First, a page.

CHICAGO (Reuters) - U.S. futures regulators urged a delay in cash payouts to bankrupt Peregrine Financial Group’s former customers, after finding false bookkeeping that cast doubts on a plan to return a portion of funds frozen since the brokerage’s mid-July collapse.
The Commodity Futures Trading Commission said in a court filing that Peregrine Financial’s books need double-checking after it found $45 million in “fictitious bookkeeping entries” and unusual activity or balances in customer accounts.
The brokerage’s bankruptcy trustee last week announced a long-awaited plan to return $123 million to Peregrine clients, whose accounts have been frozen since the firm’s CEO attempted suicide on July 9 and confessed to years of bilking customers.
The firm filed for bankruptcy protection on July 10 and the CEO, Russell Wasendorf Sr., was arrested three days later.
Customers have been pressing the trustee hard to return funds, citing financial hardship and the closure of at least two businesses stemming from their lack of access to money.
While acknowledging that funds should be returned as soon as possible, the CFTC called for more checks, which it said would cause only a short delay to the trustee’s distribution plan.
“Caution is warranted to ensure that the books and records of the Debtor may be relied upon to avoid the possibility of distributions based on fictitious data,” the CFTC said in a filing in federal bankruptcy court in Chicago. “This is especially true given the magnitude of the proposed distributions — $123 million.”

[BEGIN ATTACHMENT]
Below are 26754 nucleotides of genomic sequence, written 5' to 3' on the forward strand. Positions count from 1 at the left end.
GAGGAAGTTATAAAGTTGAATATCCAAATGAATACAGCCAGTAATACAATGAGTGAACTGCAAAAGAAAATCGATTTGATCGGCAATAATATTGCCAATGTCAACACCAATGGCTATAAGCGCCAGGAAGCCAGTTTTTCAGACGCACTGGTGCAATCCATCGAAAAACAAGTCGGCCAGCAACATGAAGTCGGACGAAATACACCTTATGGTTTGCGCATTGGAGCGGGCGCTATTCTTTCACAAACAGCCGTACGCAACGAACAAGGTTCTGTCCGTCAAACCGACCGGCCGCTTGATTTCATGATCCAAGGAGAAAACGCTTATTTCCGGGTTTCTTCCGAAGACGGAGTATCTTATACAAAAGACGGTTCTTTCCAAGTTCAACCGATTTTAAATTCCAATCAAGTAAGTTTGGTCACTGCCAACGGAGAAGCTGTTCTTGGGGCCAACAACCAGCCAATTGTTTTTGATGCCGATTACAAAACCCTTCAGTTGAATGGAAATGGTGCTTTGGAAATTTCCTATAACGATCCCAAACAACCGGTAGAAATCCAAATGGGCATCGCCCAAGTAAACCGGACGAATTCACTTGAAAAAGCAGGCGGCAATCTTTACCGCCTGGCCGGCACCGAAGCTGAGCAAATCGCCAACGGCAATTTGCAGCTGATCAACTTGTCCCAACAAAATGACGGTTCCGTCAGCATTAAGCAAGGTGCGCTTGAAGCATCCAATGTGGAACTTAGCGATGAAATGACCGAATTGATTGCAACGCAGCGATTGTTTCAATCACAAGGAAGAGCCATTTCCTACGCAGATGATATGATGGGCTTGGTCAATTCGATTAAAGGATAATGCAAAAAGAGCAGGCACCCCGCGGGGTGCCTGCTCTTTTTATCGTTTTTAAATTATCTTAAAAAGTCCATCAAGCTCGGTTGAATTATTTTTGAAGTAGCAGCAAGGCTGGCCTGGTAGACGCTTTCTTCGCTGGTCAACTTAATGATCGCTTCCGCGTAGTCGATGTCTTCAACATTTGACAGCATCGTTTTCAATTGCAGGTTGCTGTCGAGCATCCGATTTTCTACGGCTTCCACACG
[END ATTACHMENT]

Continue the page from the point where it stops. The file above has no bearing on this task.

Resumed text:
Wasendorf said in his confession that he faked bank account statements and other documents to fool regulators for years into thinking he had more in customer funds than he really did. He was indicted last month for lying to regulators.
The trustee has not explained adequately how he can be sure of the accuracy of the records he is relying on to decide which customers get how much money, the CFTC said in the filing.
“The CFTC strongly favors making customer distributions, and believes that the Debtor’s customers are rightly concerned about accessing as much as possible of their money as soon as possible,” the CFTC said.
“Testing of the validity of the Debtors’ books and records is necessary before they can be relied upon to support such a distribution, to avoid a mis-distribution of customer funds.”
A judge is set to hear arguments on the issue on Wednesday. The trustee did not respond to a request for comment.
The case is In re Peregrine Financial Group Inc 12-27488 U.S. Bankruptcy Court, Northern District of Illinois
Reporting by Ann Saphir; Editing by Edmund Klamann